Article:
Study finds behavioral changes insufficient at preventing early childhood obesityby Liz Entman Aug. 9, 2018, 1:01 PM
Young children and their families in poor communities were able to make some achievable and sustainable behavioral changes during the longest and largest obesity prevention intervention ever conducted. But, in the end, the results were insufficient to prevent early childhood obesity.
The findings of the Growing Right Onto Wellness (GROW) trial, released Aug. 7 in JAMA, showed a short-term reduction in obesity that diminished over the three-year study period even in the face of improved, sustained nutrition and use of neighborhood recreation centers.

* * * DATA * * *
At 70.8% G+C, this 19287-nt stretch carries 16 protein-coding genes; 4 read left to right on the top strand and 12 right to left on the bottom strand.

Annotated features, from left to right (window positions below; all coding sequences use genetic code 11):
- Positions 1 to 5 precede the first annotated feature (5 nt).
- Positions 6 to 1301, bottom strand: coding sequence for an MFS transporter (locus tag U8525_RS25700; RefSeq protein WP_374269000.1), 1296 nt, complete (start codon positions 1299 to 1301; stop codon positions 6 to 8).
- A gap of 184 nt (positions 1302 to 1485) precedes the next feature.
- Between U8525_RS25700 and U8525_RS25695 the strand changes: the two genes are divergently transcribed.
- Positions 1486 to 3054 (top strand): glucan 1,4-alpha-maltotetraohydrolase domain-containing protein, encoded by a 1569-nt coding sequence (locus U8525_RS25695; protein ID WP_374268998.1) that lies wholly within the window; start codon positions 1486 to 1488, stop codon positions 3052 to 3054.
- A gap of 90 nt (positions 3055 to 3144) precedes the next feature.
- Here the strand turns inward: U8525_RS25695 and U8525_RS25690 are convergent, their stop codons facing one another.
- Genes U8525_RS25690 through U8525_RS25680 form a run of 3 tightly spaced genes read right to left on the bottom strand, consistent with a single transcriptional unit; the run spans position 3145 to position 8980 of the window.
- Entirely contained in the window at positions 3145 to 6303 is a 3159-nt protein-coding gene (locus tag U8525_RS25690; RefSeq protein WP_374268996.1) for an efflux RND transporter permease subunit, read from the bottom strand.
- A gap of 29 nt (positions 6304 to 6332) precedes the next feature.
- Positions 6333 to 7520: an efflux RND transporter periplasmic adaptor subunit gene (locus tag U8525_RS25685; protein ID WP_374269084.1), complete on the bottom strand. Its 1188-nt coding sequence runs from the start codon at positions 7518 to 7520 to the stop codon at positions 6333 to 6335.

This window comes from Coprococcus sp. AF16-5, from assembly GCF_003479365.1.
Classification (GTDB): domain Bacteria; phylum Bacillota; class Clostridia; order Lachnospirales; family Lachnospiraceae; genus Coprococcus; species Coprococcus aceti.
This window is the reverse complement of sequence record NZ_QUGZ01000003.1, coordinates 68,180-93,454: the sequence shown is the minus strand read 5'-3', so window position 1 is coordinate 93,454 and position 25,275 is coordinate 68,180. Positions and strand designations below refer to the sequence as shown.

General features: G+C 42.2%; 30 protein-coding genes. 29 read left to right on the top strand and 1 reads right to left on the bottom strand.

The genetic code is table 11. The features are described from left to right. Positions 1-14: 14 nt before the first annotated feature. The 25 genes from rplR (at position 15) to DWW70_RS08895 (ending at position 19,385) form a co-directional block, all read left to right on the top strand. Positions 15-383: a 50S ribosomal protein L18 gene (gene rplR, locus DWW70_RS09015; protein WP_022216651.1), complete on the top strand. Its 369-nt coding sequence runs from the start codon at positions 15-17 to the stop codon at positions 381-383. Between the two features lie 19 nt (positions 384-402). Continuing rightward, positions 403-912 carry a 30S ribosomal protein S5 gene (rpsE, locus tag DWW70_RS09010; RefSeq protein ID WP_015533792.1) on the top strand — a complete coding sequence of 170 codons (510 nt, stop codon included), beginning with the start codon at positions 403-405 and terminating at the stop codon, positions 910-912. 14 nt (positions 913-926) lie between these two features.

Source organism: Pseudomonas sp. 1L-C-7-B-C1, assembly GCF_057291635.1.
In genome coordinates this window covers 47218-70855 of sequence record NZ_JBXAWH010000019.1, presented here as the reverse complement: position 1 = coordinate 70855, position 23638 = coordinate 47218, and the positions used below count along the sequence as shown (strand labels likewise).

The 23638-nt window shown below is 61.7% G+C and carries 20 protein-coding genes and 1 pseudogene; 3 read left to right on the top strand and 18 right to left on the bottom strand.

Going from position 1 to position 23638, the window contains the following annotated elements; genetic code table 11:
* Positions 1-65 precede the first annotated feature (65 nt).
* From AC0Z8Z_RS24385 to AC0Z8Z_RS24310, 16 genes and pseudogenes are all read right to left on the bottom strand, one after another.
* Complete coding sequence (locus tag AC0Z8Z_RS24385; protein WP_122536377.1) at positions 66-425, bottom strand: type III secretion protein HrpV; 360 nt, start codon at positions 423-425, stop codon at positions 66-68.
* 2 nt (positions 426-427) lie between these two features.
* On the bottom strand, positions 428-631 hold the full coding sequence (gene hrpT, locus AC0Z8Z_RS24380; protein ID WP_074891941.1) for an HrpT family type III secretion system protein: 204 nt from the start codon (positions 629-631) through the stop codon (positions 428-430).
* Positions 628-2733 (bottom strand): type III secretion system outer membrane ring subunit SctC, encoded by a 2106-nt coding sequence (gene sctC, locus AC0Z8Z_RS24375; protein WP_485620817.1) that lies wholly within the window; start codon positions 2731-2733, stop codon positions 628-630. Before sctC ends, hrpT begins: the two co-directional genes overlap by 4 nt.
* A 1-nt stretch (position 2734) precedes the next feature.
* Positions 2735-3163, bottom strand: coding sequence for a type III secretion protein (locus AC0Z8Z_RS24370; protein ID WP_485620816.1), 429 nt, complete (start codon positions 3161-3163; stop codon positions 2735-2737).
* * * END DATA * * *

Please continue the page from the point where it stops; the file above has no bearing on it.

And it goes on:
Principal investigator Shari Barkin, MD, director of Pediatric Obesity Research at Monroe Carell Jr. Children’s Hospital at Vanderbilt, said the amount of behavioral change likely needs to increase to be successful, but it remains unclear what would be enough to prevent childhood obesity in underserved, low-income populations — those most at-risk for obesity and its long-term health consequences.